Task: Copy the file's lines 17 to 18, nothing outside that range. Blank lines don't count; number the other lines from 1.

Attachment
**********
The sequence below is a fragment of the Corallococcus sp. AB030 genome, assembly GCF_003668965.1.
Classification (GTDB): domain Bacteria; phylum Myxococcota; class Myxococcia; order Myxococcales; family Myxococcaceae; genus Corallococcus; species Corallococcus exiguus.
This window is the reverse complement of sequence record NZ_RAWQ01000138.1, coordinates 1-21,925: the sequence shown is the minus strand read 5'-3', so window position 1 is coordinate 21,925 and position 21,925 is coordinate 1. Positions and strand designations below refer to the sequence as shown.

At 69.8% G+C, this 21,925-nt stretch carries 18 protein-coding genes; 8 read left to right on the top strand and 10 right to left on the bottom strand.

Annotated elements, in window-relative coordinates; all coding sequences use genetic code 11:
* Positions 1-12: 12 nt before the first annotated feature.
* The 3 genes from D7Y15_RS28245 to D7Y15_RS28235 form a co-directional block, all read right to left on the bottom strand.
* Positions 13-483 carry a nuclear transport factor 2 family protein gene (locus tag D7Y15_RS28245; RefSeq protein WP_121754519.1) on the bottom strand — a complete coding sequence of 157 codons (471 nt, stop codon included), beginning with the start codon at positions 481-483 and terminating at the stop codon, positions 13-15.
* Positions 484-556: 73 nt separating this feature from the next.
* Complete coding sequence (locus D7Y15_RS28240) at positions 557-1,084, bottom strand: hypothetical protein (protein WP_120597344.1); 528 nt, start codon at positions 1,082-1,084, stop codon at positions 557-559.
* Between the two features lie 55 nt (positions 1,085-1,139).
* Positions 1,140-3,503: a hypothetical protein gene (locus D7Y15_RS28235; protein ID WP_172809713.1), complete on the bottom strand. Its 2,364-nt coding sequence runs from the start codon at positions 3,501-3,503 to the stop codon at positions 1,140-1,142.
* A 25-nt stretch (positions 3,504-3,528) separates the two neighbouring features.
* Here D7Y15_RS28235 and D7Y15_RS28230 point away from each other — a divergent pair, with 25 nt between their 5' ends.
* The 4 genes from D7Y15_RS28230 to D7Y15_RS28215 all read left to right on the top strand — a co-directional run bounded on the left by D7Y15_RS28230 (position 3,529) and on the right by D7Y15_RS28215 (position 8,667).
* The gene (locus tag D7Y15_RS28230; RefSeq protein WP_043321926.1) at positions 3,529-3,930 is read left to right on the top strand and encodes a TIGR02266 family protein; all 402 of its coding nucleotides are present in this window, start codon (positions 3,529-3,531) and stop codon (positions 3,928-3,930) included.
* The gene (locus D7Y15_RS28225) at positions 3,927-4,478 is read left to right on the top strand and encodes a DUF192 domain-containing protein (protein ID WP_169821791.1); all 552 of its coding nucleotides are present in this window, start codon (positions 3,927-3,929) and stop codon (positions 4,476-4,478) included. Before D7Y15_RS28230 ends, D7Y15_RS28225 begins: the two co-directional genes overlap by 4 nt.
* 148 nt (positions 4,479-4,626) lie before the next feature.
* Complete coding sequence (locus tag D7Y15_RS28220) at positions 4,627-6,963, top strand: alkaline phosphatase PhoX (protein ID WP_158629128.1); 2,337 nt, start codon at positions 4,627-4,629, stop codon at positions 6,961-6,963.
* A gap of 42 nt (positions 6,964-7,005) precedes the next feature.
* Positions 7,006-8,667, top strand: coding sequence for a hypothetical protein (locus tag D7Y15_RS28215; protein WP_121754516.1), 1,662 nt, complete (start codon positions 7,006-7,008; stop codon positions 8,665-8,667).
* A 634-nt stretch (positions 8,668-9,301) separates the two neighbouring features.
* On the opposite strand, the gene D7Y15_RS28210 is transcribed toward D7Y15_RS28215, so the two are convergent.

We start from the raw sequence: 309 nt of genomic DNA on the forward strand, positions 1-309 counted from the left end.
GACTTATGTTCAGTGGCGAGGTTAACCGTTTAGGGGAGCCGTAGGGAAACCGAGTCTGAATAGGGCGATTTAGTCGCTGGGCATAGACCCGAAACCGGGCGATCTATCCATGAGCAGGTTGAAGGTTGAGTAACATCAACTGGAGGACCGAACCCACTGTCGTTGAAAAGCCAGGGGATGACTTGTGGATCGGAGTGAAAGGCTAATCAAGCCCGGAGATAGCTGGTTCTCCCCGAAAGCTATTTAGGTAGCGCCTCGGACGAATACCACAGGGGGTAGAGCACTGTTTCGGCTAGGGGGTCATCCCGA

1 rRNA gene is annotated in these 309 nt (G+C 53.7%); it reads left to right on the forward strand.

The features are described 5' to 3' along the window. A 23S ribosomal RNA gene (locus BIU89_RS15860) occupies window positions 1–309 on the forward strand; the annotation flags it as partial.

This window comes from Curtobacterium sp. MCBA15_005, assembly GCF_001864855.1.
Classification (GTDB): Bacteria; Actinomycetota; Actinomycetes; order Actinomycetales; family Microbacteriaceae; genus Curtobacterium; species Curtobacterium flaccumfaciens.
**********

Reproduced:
* The gene (locus D7Y15_RS28225) at positions 3,927-4,478 is read left to right on the top strand and encodes a DUF192 domain-containing protein (protein ID WP_169821791.1); all 552 of its coding nucleotides are present in this window, start codon (positions 3,927-3,929) and stop codon (positions 4,476-4,478) included. Before D7Y15_RS28230 ends, D7Y15_RS28225 begins: the two co-directional genes overlap by 4 nt.
* 148 nt (positions 4,479-4,626) lie before the next feature.